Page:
Yesterday, Martin Luther King, Jr. Day, I had the pleasure of speaking about Odd Nansen and his secret World War II diary to a crowd of 300 at the Life Long Learning program at Sun City Carolina Lakes .
I pointed out that it was quite fitting that I should be speaking about Nansen on a day dedicated to MLK, Jr. Not only were their ideals and their humanity very similar, but the Nobel Peace Prize figured prominently in each of their lives. King was awarded the Prize in 1964, four years before his death. Nansen’s father, Fridtjof, received the Prize in 1922. Odd Nansen also lived for a time as a boy with the family of Christian Lous Lange, whom he considered a second father; Lange received the Nobel Prize in 1921. Finally, the rescue of Norwegian prisoners (including Nansen) by the Swedish Red Cross in the closing days of the war was facilitated in part through the efforts of Hiltgunt Zassenhaus, a German girl who secretly maintained a card file on the location of all Scandinavian prisoners–all as told in her memoir Walls. For her efforts Zassenhaus was nominated by members of the Norwegian Parliament for the Nobel Peace Prize in 1974.
Here’s part of a letter I just received from the President of the Life Long Learning program regarding my presentation:
January 19, 2016
Dear Mr. Boyce,
The members of “Life Long Learning” — (an organization of Sun City Carolina Lakes residents who are committed to intellectual advancement) — very much appreciated your presentation regarding your soon to be re-published diary of Odd Nansen: From Day To Day: One Man’s Diary of Survival in Nazi Concentration Camps.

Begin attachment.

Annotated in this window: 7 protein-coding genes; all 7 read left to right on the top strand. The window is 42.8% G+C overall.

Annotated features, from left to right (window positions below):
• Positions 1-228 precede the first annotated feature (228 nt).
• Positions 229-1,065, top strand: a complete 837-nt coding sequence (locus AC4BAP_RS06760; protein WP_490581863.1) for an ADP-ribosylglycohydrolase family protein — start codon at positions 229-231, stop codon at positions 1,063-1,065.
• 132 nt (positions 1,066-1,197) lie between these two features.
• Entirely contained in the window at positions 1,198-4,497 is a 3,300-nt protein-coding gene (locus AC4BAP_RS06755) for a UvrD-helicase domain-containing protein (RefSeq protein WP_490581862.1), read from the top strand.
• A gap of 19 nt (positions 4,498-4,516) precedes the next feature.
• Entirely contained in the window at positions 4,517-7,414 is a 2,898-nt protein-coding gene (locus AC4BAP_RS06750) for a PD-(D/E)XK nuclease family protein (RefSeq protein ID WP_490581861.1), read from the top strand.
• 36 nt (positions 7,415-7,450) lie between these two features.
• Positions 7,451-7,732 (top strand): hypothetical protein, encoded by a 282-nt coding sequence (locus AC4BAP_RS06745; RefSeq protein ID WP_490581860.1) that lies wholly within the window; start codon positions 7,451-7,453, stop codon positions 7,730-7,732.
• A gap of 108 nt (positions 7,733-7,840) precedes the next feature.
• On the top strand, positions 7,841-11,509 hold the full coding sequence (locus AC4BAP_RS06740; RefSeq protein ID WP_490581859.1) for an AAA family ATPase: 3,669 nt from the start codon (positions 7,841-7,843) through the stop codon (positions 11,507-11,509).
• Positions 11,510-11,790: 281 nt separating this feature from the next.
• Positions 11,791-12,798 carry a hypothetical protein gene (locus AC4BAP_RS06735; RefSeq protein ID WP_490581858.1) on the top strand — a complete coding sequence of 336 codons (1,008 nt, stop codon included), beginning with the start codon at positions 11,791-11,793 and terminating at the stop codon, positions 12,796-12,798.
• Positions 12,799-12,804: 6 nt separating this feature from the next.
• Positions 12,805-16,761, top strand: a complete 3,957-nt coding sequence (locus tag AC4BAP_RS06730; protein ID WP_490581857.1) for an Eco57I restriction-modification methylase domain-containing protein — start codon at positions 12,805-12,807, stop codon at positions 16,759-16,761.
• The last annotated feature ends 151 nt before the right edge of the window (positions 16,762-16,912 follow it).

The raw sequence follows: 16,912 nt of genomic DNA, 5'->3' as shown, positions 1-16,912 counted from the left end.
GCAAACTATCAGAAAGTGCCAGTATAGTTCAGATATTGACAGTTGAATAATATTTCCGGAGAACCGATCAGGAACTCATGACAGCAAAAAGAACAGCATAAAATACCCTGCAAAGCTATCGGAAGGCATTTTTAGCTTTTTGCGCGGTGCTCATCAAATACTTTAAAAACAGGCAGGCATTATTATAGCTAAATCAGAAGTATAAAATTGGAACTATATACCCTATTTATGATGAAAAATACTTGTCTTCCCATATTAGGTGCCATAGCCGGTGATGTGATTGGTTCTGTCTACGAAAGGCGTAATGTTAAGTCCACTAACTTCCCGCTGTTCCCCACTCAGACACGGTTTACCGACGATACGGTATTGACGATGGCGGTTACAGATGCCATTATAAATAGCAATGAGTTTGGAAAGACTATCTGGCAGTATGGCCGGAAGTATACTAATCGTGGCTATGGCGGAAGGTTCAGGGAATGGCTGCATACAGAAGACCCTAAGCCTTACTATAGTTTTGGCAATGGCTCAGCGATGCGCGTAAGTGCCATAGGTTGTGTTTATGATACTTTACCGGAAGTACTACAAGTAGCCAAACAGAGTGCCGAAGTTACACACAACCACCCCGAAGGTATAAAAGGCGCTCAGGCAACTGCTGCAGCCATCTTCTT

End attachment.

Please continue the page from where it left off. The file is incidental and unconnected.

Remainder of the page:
Your presentation was outstanding, and the audience was captivated by your deep and touching involvement in this amazing web of World War history, intrigue, and tragedy. Your deep understanding of the Nansen/Buergenthal connection really helped to bring history alive for our members.
The visual slide show greatly enhanced your verbal presentation. We were able to connect with Odd Nansen through viewing family pictures, as well as concentration camp photos.
Thank you for coming to inform us on the bitterly cold evening of January 18th. The comparison you made of dealing with freezing temperatures during concentration camp conditions vs. modern day conveniences made poignant the cruelty of Nazi imprisonment. Through your anecdotal asides, you were able to convey the strength of human spirit. For this we are very grateful, and wish you only the greatest success with the publication of your diary.
Best regards and many thanks for making the trip to Indian Land, South Carolina.
For all the 300 attendees,